The cookbook Nourishing Hope with Recipes to Cope has been published by the Jewish General Hospital’s Hope& Cope program to help cancer patients eat well. Several dozen volunteers contributed and tested the recipes, with the help of the Wellness Centre’s dietician, while others edited, proofread or provided photos, artwork or graphic design. The book was launched at this week’s Annual Cancer Survivorship Celebration, which was addressed by designer jeans entrepreneur and philanthropist Joëlle Berdugo Adler. To purchase copies, call 340-3616. Proceeds will support Wellness Centre programming.
VISITING ISRAELI MD
Israeli professor Rafael Beyar, a developer of the stents used in cardiac surgery, was in Montreal to give talks at the Montreal Heart Institute on mechanical innovations that benefit cardiovascular patients. Beyar, CEO of the Rambam Health Care Campus, affiliated with the Technion in Haifa, is a professor of both medicine and engineering. He also met privately with a small group of interested lay people, convened by former Jewish General Hospital executive director Henri Elbaz. When he was dean of medicine at Technion, two faculty members shared the Nobel Prize for chemistry in 2004. Beyar was instrumental in encouraging collaboration between the faculties of medicine and engineering.
An exhibition of photos taken at last year’s Montreal International Yiddish Theatre Festival by Robi Cohen opens at the Segal Centre for Performing Arts’ArtLounge June 10 at 6 p.m. Shuttering the Stage captures scenes from productions presented by Yiddish theatre companies worldwide at the historical gathering. Cohen hold a master’s degree in architecture from the University of Florence and has worked as an architect, artist and photographer for more than 30 years.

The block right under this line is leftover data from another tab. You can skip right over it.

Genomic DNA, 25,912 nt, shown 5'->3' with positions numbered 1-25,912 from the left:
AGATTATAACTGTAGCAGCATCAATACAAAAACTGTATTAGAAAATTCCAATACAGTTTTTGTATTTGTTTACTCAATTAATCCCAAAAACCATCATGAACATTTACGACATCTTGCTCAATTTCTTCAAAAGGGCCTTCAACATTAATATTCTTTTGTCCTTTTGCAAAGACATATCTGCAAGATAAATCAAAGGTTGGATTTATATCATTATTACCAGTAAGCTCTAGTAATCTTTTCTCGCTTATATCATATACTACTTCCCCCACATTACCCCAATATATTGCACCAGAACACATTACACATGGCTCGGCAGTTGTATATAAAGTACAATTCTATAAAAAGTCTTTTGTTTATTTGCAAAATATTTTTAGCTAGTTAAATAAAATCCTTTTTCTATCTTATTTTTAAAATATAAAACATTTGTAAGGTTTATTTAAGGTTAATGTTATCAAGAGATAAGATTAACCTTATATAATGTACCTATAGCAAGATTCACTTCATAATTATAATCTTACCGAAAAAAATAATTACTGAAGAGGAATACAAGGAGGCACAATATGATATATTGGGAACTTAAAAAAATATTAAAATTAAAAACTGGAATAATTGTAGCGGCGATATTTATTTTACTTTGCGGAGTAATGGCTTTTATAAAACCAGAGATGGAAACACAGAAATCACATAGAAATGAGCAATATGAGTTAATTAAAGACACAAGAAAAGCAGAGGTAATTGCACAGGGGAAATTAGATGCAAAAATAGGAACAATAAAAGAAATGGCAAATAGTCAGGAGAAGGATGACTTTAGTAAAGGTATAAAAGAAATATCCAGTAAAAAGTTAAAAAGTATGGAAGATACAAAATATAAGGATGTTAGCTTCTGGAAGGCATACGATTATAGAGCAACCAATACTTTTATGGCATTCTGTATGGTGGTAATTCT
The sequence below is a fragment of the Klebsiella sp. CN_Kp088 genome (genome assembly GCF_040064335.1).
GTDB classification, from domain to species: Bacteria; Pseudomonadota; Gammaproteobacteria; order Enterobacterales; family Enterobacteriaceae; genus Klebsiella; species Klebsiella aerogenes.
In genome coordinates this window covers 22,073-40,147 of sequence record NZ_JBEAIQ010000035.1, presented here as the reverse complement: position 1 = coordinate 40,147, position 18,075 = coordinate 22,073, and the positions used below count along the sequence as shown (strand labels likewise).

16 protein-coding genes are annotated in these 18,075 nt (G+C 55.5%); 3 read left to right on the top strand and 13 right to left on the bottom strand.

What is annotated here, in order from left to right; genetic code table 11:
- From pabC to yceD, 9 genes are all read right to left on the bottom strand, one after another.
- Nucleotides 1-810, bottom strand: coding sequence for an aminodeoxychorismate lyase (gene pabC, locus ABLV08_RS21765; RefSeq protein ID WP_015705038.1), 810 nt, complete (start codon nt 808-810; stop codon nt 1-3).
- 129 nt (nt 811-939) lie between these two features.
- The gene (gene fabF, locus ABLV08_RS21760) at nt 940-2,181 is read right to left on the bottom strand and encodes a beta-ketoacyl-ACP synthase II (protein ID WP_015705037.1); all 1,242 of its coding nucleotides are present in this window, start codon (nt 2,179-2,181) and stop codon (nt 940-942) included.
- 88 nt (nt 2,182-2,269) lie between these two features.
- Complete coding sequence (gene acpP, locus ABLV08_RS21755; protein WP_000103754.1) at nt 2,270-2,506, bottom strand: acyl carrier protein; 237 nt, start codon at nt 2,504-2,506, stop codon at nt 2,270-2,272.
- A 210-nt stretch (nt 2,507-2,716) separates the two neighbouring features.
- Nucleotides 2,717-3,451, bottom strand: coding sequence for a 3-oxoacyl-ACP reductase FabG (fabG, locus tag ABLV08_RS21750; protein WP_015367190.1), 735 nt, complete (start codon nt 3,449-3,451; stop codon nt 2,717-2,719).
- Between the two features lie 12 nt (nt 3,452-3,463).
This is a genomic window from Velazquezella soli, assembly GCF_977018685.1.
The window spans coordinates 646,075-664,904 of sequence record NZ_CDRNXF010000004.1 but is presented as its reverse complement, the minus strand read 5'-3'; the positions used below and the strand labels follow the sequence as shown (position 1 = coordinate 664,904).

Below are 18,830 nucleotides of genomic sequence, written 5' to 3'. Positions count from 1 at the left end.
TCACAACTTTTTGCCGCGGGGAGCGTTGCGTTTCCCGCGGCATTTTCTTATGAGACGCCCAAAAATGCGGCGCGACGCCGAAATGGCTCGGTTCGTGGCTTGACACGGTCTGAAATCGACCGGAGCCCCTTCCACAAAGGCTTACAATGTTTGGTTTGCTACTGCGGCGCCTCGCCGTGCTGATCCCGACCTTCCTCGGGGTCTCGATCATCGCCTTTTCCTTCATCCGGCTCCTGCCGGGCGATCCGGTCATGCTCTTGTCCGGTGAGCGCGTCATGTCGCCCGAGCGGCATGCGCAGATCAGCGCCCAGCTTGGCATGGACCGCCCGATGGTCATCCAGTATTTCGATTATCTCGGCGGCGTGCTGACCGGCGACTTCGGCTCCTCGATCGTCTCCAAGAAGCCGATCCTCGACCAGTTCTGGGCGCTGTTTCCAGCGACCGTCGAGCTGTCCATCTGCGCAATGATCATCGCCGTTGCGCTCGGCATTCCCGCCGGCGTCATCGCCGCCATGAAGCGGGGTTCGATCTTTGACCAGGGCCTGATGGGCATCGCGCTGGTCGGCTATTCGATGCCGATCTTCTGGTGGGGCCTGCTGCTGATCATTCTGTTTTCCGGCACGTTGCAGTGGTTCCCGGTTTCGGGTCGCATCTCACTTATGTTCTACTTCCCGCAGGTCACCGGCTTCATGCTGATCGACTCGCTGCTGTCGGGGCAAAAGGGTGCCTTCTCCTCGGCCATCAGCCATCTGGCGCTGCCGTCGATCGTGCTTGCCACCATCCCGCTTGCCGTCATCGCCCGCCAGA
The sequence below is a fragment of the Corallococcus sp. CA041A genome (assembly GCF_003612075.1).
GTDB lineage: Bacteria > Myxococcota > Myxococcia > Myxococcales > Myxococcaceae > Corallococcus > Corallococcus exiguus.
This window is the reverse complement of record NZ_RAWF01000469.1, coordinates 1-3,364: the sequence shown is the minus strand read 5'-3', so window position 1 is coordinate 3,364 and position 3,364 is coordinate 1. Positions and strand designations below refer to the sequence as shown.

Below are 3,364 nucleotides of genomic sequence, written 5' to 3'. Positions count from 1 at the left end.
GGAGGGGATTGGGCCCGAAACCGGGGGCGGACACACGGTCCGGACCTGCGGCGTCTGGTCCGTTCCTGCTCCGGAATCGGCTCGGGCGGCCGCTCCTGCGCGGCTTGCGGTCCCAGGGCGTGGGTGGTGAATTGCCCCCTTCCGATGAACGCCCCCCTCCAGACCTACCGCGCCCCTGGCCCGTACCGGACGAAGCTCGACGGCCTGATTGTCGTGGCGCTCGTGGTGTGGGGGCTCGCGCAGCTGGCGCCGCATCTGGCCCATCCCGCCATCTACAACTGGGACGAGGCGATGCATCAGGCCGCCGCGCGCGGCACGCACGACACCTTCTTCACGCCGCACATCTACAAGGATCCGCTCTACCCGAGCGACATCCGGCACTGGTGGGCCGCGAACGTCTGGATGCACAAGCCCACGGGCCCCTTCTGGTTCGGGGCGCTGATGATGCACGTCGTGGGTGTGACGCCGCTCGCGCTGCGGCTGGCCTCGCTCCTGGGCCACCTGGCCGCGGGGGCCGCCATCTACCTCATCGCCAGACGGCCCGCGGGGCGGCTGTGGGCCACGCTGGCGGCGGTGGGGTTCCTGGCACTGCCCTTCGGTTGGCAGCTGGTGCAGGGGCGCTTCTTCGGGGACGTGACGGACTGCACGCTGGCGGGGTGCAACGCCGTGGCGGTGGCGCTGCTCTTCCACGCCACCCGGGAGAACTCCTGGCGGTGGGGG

Amy Leitner has been named executive director of the Canadian Associates of Ben-Gurion University of the Negev, Montreal chapter. Born in Israel, he emigrated to Canada with his family at age four. During college, he volunteered for three summers at Israel’s first kibbutz, Degania. Leitner has a business background but has volunteered in the community for many years, including teaching English as a second language to immigrants at the YM-YWHA. He hopes to raise awareness of BGU’s leading role in desert and water research, solar energy and robotics, as well as in the development of the Negev. BGU is located in Montreal’s twin city of Be’er Sheva, a relationship he wants to build upon… Choreographer Edouard Lock, founder of the contemporary dance troupe La La La Human Steps, is one of two winners this year of the $50,000 Molson Prize, presented by the Canada Council for the Arts. The prize recognizes outstanding lifetime achievement. Lock is also a 2010 Governor’s General Performing Arts Award recipient… David Wagner, a Grade 10 student at Lower Canada College, is one of 12 Canadians aged 15-17 selected as winners of this year’s Beaverbrook Vimy Prize. This scholarship, awarded by the Vimy Foundation, enables youths to spend two weeks in Europe in August, where, along with peers from the United Kingdom and France, they can gain deeper knowledge of World War I. They will participate in educational seminars and visit historic battlefields and gravesites, including the Vimy War Memorial in France commemorating Canadians’ heroic role in the Battle of Vimy Ridge. The 12 were chosen on the strength of their essay submissions, academic achievement and potential as future leaders.